Tylenol Not Safe for Migraineurs, Especially Pregnant Women & Children

It’s damaging to your brain.  Tylenol (acetaminophen) is one of the most well-known and commonly used medicines for reducing fever and relieving pain, especially in children.  For a long time, people were led to believe that Tylenol is “safe” for use in the treatment of fever or pain, although it could have adverse effects on the liver. Have you ever been reminded to take a Motrin for a hangover rather than a Tylenol?  It’s because toxicity here is dangerous and could be fatal. 

Millions of people take this over-the-counter (OTC) medicine every week, but most don’t realize what it does to the brain. 

We’ll cover that in this post because the fact is, Tylenol is dangerous to your brain’s health, especially if you’re a migraineur, pregnant, trying to get pregnant, or a child under 12. 

What Does Tylenol do to the Brain?

From fever to a broken heart, and body pain to mental pain, Tylenol boasts of treating your every ailment.  In 2010, Scientific American suggested you should take a Tylenol if you’ve been rejected and feeling blue.  They’d found in research that Tylenol dulled and blunted pain. 

Our brains have shared spaces with multiple functions, and there are overlapping biomechanisms between physical and social pain (like the pain of rejection).  It’s not hard to understand why someone who’s had a breakup pops a Tylenol to numb and blunt that pain, but is it really safe?  No. 

In a 2013 study, researchers doled out Tylenol or a placebo to a group of people who were exposed to the researcher’s rigorous testing, exposing subjects to a jarring conflict, which was that we’re all going to die sooner or later.  Terror management social psychology states that people who are faced with mortality become more committed to their belief systems.  In this study, however, the people taking Tylenol didn’t react as strongly.

It sounds like it helps with stress, right?  Wrong.  It’s blunting your brain’s ability to care. 

People who were taking Tylenol in this study:

  • Didn’t care when they made mistakes
  • Daydreamed a lot
  • Showed less empathy than their placebo counterparts

Tylenol reaches the brain and depletes the unique antioxidant for brain health, glutathione.  This antioxidant helps us fight off inflammation and oxidative damage.  Low levels of glutathione have been linked to cancer, autoimmune disease, diabetes and more. That’s not something you want under attack.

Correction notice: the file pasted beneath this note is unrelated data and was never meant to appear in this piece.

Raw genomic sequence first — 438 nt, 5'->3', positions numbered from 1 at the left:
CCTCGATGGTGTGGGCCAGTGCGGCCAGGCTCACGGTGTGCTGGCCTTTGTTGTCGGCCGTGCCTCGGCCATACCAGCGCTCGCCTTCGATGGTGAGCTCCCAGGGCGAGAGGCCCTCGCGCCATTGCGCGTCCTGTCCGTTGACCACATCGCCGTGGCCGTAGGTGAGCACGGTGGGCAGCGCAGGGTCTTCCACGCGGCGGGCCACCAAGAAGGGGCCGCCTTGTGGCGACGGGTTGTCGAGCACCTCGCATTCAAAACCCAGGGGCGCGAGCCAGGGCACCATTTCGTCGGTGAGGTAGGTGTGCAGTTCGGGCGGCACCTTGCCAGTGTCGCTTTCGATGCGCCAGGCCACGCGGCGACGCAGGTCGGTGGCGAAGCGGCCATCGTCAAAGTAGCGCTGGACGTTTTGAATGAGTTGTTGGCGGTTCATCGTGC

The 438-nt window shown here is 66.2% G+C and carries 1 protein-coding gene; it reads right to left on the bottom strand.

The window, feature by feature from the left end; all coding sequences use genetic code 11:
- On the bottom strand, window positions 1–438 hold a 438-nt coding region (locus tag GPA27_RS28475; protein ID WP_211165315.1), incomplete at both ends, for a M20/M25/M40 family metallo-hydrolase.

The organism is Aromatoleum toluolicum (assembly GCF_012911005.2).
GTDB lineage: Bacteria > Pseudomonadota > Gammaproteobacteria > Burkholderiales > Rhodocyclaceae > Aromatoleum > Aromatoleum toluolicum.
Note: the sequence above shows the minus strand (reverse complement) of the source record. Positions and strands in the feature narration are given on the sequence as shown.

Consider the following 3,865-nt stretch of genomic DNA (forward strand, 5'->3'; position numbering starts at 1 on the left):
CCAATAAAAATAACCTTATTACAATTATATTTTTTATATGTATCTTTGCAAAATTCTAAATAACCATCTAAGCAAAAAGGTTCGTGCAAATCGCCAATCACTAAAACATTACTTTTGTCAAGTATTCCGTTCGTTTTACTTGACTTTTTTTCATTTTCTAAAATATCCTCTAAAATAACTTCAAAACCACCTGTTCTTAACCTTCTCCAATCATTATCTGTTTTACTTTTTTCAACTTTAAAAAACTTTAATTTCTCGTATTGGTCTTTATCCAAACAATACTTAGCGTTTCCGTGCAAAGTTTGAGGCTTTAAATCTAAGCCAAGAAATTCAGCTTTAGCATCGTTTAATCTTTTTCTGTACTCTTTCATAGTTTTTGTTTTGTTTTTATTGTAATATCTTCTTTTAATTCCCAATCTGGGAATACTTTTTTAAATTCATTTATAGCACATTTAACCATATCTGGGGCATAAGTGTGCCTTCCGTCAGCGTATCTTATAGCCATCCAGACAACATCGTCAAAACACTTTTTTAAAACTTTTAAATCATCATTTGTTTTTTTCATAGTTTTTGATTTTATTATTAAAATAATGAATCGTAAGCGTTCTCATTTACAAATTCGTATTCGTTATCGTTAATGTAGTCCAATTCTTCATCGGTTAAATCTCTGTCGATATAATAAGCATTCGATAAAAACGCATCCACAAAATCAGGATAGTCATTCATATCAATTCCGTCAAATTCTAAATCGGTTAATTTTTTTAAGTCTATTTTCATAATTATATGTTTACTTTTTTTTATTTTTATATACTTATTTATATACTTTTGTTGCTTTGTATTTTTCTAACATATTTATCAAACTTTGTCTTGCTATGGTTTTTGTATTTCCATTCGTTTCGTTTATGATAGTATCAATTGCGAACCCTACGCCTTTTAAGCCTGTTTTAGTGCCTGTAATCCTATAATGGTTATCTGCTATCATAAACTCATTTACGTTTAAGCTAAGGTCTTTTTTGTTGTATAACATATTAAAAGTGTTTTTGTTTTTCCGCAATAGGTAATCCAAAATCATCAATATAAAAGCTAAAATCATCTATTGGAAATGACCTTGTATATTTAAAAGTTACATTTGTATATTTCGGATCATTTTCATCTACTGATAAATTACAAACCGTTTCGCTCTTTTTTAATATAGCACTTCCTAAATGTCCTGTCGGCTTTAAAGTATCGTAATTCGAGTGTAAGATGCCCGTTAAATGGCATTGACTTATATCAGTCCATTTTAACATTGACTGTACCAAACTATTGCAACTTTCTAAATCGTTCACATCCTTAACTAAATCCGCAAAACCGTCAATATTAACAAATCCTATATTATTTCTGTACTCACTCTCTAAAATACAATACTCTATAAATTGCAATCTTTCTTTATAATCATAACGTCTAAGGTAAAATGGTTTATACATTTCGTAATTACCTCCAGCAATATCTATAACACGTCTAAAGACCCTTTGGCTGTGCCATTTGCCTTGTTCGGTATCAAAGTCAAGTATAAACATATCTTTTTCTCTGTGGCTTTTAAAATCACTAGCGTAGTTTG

The Concerning Side Effects of Tylenol

When given Tylenol:

  • People are less likely to care when they make a mistake
  • They don’t care about social rejection
  • They don’t respond as strongly to existential anxiety
  • There’s a tendency to daydream more
  • There’s an overwhelming reduction in sensitivity to the world around you.

What Migraineurs Can Do or Take Instead of Tylenol

Your body is a temple.  I know that sounds cheesy, but it’s true.  Caring for yourself means keeping the body clean of things that shouldn’t be in the there, like pharmaceuticals, toxins from poorly grown foods, or ingredients that trigger migraines.  OTC pain relievers like Advil and Motrin are okay to use occasionally, but managing migraines and frequent headaches take a lot more time and work. 

Track your headaches and migraine symptoms in a journal.  Note the days, times, foods you ate, things you drank, any unusual stress events, and how you were feeling before the attack.  This will help you home in on what’s triggering you. 

There will always be claims that acetaminophen is safe to take at the clinical, therapeutic dosage.  That’s not entirely true, clearly, especially for migraineurs.  So, what now?  It’s time to shift into a new way of doing things.  Whole-body care means being aware of what’s good and bad for the body.  This is where you can start: stop taking Tylenol.